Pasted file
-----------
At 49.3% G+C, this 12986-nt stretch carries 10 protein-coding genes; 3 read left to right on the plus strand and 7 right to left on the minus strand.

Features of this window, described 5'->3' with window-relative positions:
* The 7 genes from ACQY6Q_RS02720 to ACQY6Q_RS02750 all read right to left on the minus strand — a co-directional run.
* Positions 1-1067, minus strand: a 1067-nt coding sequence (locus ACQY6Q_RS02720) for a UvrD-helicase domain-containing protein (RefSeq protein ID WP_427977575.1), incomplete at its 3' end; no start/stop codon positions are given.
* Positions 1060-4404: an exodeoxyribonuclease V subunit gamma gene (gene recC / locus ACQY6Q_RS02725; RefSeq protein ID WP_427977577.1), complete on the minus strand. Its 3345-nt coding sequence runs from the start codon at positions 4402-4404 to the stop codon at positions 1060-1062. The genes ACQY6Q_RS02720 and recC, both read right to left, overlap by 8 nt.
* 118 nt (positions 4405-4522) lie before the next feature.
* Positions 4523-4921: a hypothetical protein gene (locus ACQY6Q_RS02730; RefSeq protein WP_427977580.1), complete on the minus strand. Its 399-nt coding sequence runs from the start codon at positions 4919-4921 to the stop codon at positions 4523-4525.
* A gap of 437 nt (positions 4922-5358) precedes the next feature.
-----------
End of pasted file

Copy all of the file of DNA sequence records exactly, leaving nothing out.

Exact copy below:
At 49.3% G+C, this 12986-nt stretch carries 10 protein-coding genes; 3 read left to right on the plus strand and 7 right to left on the minus strand.

Features of this window, described 5'->3' with window-relative positions:
* The 7 genes from ACQY6Q_RS02720 to ACQY6Q_RS02750 all read right to left on the minus strand — a co-directional run.
* Positions 1-1067, minus strand: a 1067-nt coding sequence (locus ACQY6Q_RS02720) for a UvrD-helicase domain-containing protein (RefSeq protein ID WP_427977575.1), incomplete at its 3' end; no start/stop codon positions are given.
* Positions 1060-4404: an exodeoxyribonuclease V subunit gamma gene (gene recC / locus ACQY6Q_RS02725; RefSeq protein ID WP_427977577.1), complete on the minus strand. Its 3345-nt coding sequence runs from the start codon at positions 4402-4404 to the stop codon at positions 1060-1062. The genes ACQY6Q_RS02720 and recC, both read right to left, overlap by 8 nt.
* 118 nt (positions 4405-4522) lie before the next feature.
* Positions 4523-4921: a hypothetical protein gene (locus ACQY6Q_RS02730; RefSeq protein WP_427977580.1), complete on the minus strand. Its 399-nt coding sequence runs from the start codon at positions 4919-4921 to the stop codon at positions 4523-4525.
* A gap of 437 nt (positions 4922-5358) precedes the next feature.